More difficult to decide is whether we want to read more than 300 pages about his life. Logue has a wonderful eye for comedy – witness the long years when he collected ‘True Stories’ in Private Eye. (The habit of cutting out funny stories from the papers had been his father’s – a man who sounds rather lovable in this book.) Logue also edited ‘Pseud’s Corner’, a great national institution. But, much as I enjoyed the book in parts, I’m not convinced it was worth publishing. Presumably, some personal need required Logue to paint himself as so extremely unlovable – a snob, a social climber, a cruel son, a neglectful friend, a thief (jailed when in the Army for stealing pay-books), a layabout and someone who did not so much give his women a bad time, as refuse to give them any time at all. (There is also far too much about his impotence and masturbation.) All this might have a fascination for the author himself and for the more prurient reader but the self-portrait simply isn’t interesting enough to merit so much baring of the soul.
Another trouble is that some of Logue’s anecdotes are Pooterish in their absurdity. There is an occasion when a writer in the Times Literary Supplement accuses T.S. Eliot of anti-semitism. Eliot replies, saying he would like to know on what grounds he had been charged. Logue then writes in, quoting some of the famous passages which would seem to support such a view. Eliot replies to Logue’s reply ‘by saying that the passages I quoted were what those who shared my frame of mind usually produced against him. My frame of mind? Presumably I had such. Certainly Eliot did: a mind to restore the unity of thought and feeling through the reintroduction of religious concepts to art. I felt let down.’
But now comes the Pooterish bit: ‘I decided to discuss the matter with Beckett when he came over for the first British production of Endgame. I never had the chance. The Lord Chamberlain refused the Royal Court a licence to present the play.’ Does Logue not see how ridiculous this story, as told, makes him appear? Clearly not, for among the titbits we’re promised by the blurb is the story of how the author ‘offended T.S. Eliot’. There’s no evidence, however, that Eliot was offended and if Logue can’t see what he meant by ‘those who shared Logue’s frame of mind’, then any reader could tell him.
Apart from presenting himself as a pugnacious rudesby, Logue suffers from the classic disease of thinking that he is thinking when all he’s doing is spouting the left-wing platitudes of the mid-20th century. We have accounts here of his strong views on nuclear disarmament, homosexual rights, legalisation of soft drugs etc. The various black and working-class friends that he has managed to make in the course of his life are paraded as if they were trophies – which smacks of patronage. Yet, this man whose bosom melts with a Jellyby-like love of humanity in general is capable of behaviour such as this, described at a very early stage in the book. The scene is Heffer’s bookshop in Cambridge, where he has been asked to give a reading. Hilda is his considerably older half-sister who, we learn later, was extremely kind to him as a child.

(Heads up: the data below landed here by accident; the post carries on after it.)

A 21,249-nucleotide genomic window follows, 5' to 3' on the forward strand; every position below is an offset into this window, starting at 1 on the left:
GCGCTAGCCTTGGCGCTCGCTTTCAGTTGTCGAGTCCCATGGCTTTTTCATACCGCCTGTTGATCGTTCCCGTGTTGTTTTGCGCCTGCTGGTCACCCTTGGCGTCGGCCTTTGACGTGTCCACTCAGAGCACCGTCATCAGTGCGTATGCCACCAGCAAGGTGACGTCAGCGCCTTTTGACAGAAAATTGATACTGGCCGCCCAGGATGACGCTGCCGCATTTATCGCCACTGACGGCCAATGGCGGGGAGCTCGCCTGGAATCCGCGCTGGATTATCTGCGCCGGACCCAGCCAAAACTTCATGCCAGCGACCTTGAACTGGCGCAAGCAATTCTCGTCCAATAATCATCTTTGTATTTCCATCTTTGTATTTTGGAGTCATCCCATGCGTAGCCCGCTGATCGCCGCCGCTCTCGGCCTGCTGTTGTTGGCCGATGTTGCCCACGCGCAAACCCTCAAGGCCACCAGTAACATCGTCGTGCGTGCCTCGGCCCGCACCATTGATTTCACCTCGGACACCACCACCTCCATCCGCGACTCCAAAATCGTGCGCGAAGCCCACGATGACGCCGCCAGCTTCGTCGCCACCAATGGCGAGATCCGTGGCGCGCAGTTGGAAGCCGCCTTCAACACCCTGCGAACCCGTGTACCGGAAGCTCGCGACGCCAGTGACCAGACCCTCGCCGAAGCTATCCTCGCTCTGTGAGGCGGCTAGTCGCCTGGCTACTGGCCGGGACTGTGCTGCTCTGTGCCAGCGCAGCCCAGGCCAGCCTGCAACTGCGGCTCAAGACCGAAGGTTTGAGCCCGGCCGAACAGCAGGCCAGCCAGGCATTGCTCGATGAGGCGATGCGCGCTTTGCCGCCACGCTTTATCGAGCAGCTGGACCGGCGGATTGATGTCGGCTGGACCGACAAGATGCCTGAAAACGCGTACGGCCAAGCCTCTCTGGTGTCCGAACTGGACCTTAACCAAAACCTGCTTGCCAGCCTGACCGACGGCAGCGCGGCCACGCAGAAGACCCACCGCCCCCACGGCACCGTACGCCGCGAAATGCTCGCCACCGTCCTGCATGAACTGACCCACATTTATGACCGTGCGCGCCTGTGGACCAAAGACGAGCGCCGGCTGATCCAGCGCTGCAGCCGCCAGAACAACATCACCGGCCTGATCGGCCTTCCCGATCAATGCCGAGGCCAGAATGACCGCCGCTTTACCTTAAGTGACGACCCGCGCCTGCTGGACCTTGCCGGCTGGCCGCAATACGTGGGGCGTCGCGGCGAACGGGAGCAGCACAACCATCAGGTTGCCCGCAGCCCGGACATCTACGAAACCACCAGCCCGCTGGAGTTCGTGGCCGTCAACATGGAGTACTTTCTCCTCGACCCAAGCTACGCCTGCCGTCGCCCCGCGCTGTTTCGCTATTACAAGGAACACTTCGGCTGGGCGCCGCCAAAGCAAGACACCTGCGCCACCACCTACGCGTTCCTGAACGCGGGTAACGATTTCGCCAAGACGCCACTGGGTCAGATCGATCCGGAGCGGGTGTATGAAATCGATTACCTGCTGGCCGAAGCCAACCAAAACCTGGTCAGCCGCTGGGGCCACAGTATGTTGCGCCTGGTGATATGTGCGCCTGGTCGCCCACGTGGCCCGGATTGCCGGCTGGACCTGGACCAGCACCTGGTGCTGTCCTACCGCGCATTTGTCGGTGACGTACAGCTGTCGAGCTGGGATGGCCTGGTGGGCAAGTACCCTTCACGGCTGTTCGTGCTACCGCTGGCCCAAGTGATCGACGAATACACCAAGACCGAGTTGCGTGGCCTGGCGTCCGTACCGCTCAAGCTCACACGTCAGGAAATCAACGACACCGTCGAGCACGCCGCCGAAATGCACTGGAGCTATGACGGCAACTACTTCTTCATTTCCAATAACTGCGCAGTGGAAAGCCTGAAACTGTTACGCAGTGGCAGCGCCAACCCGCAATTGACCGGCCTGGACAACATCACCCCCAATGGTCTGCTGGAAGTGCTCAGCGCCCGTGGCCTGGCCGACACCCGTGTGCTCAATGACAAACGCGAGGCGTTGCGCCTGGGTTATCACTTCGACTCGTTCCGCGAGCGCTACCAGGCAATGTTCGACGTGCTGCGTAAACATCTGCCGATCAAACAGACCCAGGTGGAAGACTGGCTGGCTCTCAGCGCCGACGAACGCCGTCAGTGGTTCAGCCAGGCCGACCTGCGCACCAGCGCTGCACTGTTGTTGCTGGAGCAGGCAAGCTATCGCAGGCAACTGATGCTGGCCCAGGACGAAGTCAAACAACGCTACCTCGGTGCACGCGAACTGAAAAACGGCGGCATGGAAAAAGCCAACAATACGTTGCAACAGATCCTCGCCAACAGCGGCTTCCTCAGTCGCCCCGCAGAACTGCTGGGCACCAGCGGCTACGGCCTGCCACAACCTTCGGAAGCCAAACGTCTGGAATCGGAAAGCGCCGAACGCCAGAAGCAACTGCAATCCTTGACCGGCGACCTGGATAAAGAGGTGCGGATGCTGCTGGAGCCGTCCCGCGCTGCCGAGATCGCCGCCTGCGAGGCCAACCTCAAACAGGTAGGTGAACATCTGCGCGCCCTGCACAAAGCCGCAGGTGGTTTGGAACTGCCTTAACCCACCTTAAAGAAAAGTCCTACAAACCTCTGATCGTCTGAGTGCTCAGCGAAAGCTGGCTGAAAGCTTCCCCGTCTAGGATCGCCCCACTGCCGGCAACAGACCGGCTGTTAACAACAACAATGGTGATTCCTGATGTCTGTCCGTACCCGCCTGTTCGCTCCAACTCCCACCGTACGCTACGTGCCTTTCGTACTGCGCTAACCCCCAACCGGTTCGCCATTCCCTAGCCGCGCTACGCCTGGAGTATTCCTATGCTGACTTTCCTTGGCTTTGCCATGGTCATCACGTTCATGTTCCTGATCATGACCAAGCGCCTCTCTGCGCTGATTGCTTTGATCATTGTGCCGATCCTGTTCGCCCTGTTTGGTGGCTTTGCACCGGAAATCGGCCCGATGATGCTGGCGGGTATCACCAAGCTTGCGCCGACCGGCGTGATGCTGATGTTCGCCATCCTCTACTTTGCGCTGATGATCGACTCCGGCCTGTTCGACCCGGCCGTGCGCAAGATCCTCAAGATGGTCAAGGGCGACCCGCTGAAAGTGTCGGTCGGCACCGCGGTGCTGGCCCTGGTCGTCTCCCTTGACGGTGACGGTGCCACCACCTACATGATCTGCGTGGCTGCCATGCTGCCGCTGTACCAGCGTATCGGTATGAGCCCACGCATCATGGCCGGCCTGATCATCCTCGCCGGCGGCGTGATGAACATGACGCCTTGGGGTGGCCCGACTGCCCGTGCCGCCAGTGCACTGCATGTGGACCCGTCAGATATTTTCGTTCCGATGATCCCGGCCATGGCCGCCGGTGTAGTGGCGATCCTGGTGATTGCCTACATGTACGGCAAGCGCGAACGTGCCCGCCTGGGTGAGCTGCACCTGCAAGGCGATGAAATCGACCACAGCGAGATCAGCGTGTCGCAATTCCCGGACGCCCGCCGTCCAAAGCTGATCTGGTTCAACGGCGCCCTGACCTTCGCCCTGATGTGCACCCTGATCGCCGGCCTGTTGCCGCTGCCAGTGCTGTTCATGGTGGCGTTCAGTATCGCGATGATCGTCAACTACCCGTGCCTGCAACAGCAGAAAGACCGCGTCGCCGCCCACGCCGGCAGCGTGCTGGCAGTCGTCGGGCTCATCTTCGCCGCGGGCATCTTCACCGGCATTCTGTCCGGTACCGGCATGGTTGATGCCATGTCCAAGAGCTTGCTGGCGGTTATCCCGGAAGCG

The meal had begun – there must have been ten at the table – when through the door of the dining-room, more nervous than the assistant who accompanied her, came Hilda, announcing to one and all that she was my sister, and that she, too, had won a gold medal for reciting poetry when she was young, and that she had come to Cambridge from Felixstowe especially to hear her brother read – an event she had learnt of through the local newspaper.
Instead of welcoming and offering her my place – as I saw from the manager’s look I might – I stood, eyes lowered, a graceless little fellow embarrassed by his awkward, desperate sister’s presence, praying for her to vanish. Which of course she did, escorted by that courteous manager, while I sat, silent, looking at my plate, remembering one of Hilda’s favourite sayings: ‘God gives you your relatives, but you choose your friends for yourself.’
Even as he hangs his head, Logue continues with his anecdotes. When he sets off for Paris, determined to sit at the feet of Beckett and in bars, striking attitudes and writing poetry which by his own confession is abysmal, you groan. This is a book which makes me think not merely that poets are shits, but that I really hate left-wing people.
I fell in love with Nell Dunn, whose mother. Lady Mary Campbell ... lived in the Ritz ... Nell was wearing jeans, a Peace For Me top under an Afghan waistcoat, her fine blonde hair tied up with luminous beads. I was carrying her Moroccan-carpet shoulderbag stocked with leaflets advertising a poetry-and-jazz event, a fundraiser for CND.
Lady Mary occupied a suite overlooking Green Park. She received us in bed. No sooner were we through the door than she looked from me to her daughter and said: ‘Darling, how awful for you.’
Even this set-piece nearly misfires, not because it isn’t funny but because he is so crowingly pleased with himself, rejoicing in the fact that he’s bagged an upper-class floozy, but is so cool and left-wing that he can dress like a Charlie and be rude into the bargain. Better to remember how good ‘Pseud’s Corner’ and ‘True Stories’ were in Logue’s day compared with their present-day equivalents; and to reread his versions of Homer. But at the moment, I have too many images in my mind of him masturbating in rich men’s lavatories or striking silly beatnikish poses to be able to hold that admirable Logue in focus.